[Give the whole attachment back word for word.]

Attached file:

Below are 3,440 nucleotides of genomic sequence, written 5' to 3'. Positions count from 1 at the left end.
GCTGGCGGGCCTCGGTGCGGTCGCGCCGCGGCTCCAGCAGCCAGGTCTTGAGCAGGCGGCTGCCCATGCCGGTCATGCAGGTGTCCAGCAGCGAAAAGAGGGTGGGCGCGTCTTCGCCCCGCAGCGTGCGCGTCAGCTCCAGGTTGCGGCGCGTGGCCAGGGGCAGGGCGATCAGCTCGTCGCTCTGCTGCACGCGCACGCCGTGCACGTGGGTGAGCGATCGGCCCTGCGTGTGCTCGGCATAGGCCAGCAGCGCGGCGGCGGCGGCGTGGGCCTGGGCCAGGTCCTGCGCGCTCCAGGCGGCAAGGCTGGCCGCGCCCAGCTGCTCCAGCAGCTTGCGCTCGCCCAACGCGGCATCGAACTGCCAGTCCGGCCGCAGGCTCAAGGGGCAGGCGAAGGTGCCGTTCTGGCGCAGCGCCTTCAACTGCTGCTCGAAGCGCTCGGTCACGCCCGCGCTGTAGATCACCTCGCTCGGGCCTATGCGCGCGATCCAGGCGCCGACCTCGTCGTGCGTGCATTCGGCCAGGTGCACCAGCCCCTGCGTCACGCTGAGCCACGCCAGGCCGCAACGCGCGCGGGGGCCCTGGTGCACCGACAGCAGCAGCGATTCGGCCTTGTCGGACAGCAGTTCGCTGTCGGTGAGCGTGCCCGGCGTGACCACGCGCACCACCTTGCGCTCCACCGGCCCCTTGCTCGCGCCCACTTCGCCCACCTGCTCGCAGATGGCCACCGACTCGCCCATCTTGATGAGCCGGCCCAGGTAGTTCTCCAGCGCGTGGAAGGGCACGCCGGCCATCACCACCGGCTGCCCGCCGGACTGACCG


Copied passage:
Below are 3,440 nucleotides of genomic sequence, written 5' to 3'. Positions count from 1 at the left end.
GCTGGCGGGCCTCGGTGCGGTCGCGCCGCGGCTCCAGCAGCCAGGTCTTGAGCAGGCGGCTGCCCATGCCGGTCATGCAGGTGTCCAGCAGCGAAAAGAGGGTGGGCGCGTCTTCGCCCCGCAGCGTGCGCGTCAGCTCCAGGTTGCGGCGCGTGGCCAGGGGCAGGGCGATCAGCTCGTCGCTCTGCTGCACGCGCACGCCGTGCACGTGGGTGAGCGATCGGCCCTGCGTGTGCTCGGCATAGGCCAGCAGCGCGGCGGCGGCGGCGTGGGCCTGGGCCAGGTCCTGCGCGCTCCAGGCGGCAAGGCTGGCCGCGCCCAGCTGCTCCAGCAGCTTGCGCTCGCCCAACGCGGCATCGAACTGCCAGTCCGGCCGCAGGCTCAAGGGGCAGGCGAAGGTGCCGTTCTGGCGCAGCGCCTTCAACTGCTGCTCGAAGCGCTCGGTCACGCCCGCGCTGTAGATCACCTCGCTCGGGCCTATGCGCGCGATCCAGGCGCCGACCTCGTCGTGCGTGCATTCGGCCAGGTGCACCAGCCCCTGCGTCACGCTGAGCCACGCCAGGCCGCAACGCGCGCGGGGGCCCTGGTGCACCGACAGCAGCAGCGATTCGGCCTTGTCGGACAGCAGTTCGCTGTCGGTGAGCGTGCCCGGCGTGACCACGCGCACCACCTTGCGCTCCACCGGCCCCTTGCTCGCGCCCACTTCGCCCACCTGCTCGCAGATGGCCACCGACTCGCCCATCTTGATGAGCCGGCCCAGGTAGTTCTCCAGCGCGTGGAAGGGCACGCCGGCCATCACCACCGGCTGCCCGCCGGACTGACCG